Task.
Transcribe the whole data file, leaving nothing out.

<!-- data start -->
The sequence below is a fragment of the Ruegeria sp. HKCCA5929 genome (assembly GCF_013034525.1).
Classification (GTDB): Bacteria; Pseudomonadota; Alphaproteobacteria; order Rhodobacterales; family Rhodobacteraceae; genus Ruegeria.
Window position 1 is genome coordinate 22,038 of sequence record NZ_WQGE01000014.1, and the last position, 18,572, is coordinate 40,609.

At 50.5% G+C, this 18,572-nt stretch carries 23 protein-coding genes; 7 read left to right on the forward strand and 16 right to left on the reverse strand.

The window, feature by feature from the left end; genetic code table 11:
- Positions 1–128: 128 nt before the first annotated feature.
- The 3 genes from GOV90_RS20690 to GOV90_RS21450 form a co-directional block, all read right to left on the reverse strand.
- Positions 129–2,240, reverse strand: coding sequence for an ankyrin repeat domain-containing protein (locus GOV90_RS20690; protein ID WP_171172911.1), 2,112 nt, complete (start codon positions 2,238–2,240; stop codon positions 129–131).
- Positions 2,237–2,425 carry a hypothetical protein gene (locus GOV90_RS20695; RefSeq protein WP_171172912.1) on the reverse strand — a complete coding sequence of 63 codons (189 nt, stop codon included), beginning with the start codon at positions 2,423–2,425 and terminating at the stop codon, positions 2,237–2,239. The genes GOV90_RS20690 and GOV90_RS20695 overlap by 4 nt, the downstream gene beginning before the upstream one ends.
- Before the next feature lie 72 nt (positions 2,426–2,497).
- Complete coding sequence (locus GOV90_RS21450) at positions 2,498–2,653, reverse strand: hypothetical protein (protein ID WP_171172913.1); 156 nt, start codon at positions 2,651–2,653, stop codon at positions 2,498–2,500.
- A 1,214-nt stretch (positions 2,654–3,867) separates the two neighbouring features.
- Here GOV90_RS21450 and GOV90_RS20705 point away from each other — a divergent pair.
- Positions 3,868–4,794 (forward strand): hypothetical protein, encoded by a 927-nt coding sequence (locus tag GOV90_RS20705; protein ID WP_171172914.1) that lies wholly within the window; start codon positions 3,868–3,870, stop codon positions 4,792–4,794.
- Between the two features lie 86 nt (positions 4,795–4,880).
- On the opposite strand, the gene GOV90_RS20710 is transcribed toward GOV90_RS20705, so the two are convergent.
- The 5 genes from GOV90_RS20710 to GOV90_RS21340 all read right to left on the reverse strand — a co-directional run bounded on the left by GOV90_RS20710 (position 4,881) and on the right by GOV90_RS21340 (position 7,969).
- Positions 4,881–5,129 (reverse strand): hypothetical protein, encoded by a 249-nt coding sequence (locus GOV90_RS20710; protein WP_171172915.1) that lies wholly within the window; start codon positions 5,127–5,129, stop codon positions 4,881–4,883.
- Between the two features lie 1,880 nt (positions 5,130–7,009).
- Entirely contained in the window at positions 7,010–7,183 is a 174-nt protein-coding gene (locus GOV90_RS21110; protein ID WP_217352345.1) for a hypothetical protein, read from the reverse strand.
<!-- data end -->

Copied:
The sequence below is a fragment of the Ruegeria sp. HKCCA5929 genome (assembly GCF_013034525.1).
Classification (GTDB): Bacteria; Pseudomonadota; Alphaproteobacteria; order Rhodobacterales; family Rhodobacteraceae; genus Ruegeria.
Window position 1 is genome coordinate 22,038 of sequence record NZ_WQGE01000014.1, and the last position, 18,572, is coordinate 40,609.

At 50.5% G+C, this 18,572-nt stretch carries 23 protein-coding genes; 7 read left to right on the forward strand and 16 right to left on the reverse strand.

The window, feature by feature from the left end; genetic code table 11:
- Positions 1–128: 128 nt before the first annotated feature.
- The 3 genes from GOV90_RS20690 to GOV90_RS21450 form a co-directional block, all read right to left on the reverse strand.
- Positions 129–2,240, reverse strand: coding sequence for an ankyrin repeat domain-containing protein (locus GOV90_RS20690; protein ID WP_171172911.1), 2,112 nt, complete (start codon positions 2,238–2,240; stop codon positions 129–131).
- Positions 2,237–2,425 carry a hypothetical protein gene (locus GOV90_RS20695; RefSeq protein WP_171172912.1) on the reverse strand — a complete coding sequence of 63 codons (189 nt, stop codon included), beginning with the start codon at positions 2,423–2,425 and terminating at the stop codon, positions 2,237–2,239. The genes GOV90_RS20690 and GOV90_RS20695 overlap by 4 nt, the downstream gene beginning before the upstream one ends.
- Before the next feature lie 72 nt (positions 2,426–2,497).
- Complete coding sequence (locus GOV90_RS21450) at positions 2,498–2,653, reverse strand: hypothetical protein (protein ID WP_171172913.1); 156 nt, start codon at positions 2,651–2,653, stop codon at positions 2,498–2,500.
- A 1,214-nt stretch (positions 2,654–3,867) separates the two neighbouring features.
- Here GOV90_RS21450 and GOV90_RS20705 point away from each other — a divergent pair.
- Positions 3,868–4,794 (forward strand): hypothetical protein, encoded by a 927-nt coding sequence (locus tag GOV90_RS20705; protein ID WP_171172914.1) that lies wholly within the window; start codon positions 3,868–3,870, stop codon positions 4,792–4,794.
- Between the two features lie 86 nt (positions 4,795–4,880).
- On the opposite strand, the gene GOV90_RS20710 is transcribed toward GOV90_RS20705, so the two are convergent.
- The 5 genes from GOV90_RS20710 to GOV90_RS21340 all read right to left on the reverse strand — a co-directional run bounded on the left by GOV90_RS20710 (position 4,881) and on the right by GOV90_RS21340 (position 7,969).
- Positions 4,881–5,129 (reverse strand): hypothetical protein, encoded by a 249-nt coding sequence (locus GOV90_RS20710; protein WP_171172915.1) that lies wholly within the window; start codon positions 5,127–5,129, stop codon positions 4,881–4,883.
- Between the two features lie 1,880 nt (positions 5,130–7,009).
- Entirely contained in the window at positions 7,010–7,183 is a 174-nt protein-coding gene (locus GOV90_RS21110; protein ID WP_217352345.1) for a hypothetical protein, read from the reverse strand.